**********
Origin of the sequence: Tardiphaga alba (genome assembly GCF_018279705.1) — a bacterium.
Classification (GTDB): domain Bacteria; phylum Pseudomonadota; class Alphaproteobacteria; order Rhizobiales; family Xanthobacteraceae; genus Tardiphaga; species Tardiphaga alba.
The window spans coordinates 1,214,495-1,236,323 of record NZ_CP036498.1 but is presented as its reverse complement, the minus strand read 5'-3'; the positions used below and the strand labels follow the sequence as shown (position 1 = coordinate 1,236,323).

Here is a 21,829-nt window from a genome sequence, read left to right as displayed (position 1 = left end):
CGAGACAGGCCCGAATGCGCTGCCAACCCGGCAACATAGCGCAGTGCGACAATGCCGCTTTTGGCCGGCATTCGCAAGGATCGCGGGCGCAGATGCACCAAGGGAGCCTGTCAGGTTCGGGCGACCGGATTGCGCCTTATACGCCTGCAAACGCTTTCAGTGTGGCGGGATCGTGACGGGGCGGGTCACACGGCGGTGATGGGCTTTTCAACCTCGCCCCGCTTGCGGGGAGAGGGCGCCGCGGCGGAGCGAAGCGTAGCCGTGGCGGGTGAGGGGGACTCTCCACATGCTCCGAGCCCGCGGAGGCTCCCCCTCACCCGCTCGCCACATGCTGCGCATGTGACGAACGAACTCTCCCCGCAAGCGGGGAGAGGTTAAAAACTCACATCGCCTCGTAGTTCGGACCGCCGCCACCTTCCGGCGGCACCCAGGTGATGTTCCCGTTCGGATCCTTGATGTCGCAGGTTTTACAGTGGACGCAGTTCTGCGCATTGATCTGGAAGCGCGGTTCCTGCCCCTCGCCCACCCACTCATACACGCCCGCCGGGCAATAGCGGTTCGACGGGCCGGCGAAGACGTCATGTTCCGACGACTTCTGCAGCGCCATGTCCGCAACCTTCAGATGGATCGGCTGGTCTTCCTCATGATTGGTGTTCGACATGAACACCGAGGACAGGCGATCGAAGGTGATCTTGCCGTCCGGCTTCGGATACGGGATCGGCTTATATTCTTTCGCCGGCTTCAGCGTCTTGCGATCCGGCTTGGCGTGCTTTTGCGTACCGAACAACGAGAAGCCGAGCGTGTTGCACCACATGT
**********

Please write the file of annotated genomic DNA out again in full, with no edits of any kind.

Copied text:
Origin of the sequence: Tardiphaga alba (genome assembly GCF_018279705.1) — a bacterium.
Classification (GTDB): domain Bacteria; phylum Pseudomonadota; class Alphaproteobacteria; order Rhizobiales; family Xanthobacteraceae; genus Tardiphaga; species Tardiphaga alba.
The window spans coordinates 1,214,495-1,236,323 of record NZ_CP036498.1 but is presented as its reverse complement, the minus strand read 5'-3'; the positions used below and the strand labels follow the sequence as shown (position 1 = coordinate 1,236,323).

Here is a 21,829-nt window from a genome sequence, read left to right as displayed (position 1 = left end):
CGAGACAGGCCCGAATGCGCTGCCAACCCGGCAACATAGCGCAGTGCGACAATGCCGCTTTTGGCCGGCATTCGCAAGGATCGCGGGCGCAGATGCACCAAGGGAGCCTGTCAGGTTCGGGCGACCGGATTGCGCCTTATACGCCTGCAAACGCTTTCAGTGTGGCGGGATCGTGACGGGGCGGGTCACACGGCGGTGATGGGCTTTTCAACCTCGCCCCGCTTGCGGGGAGAGGGCGCCGCGGCGGAGCGAAGCGTAGCCGTGGCGGGTGAGGGGGACTCTCCACATGCTCCGAGCCCGCGGAGGCTCCCCCTCACCCGCTCGCCACATGCTGCGCATGTGACGAACGAACTCTCCCCGCAAGCGGGGAGAGGTTAAAAACTCACATCGCCTCGTAGTTCGGACCGCCGCCACCTTCCGGCGGCACCCAGGTGATGTTCCCGTTCGGATCCTTGATGTCGCAGGTTTTACAGTGGACGCAGTTCTGCGCATTGATCTGGAAGCGCGGTTCCTGCCCCTCGCCCACCCACTCATACACGCCCGCCGGGCAATAGCGGTTCGACGGGCCGGCGAAGACGTCATGTTCCGACGACTTCTGCAGCGCCATGTCCGCAACCTTCAGATGGATCGGCTGGTCTTCCTCATGATTGGTGTTCGACATGAACACCGAGGACAGGCGATCGAAGGTGATCTTGCCGTCCGGCTTCGGATACGGGATCGGCTTATATTCTTTCGCCGGCTTCAGCGTCTTGCGATCCGGCTTGGCGTGCTTTTGCGTACCGAACAACGAGAAGCCGAGCGTGTTGCACCACATGT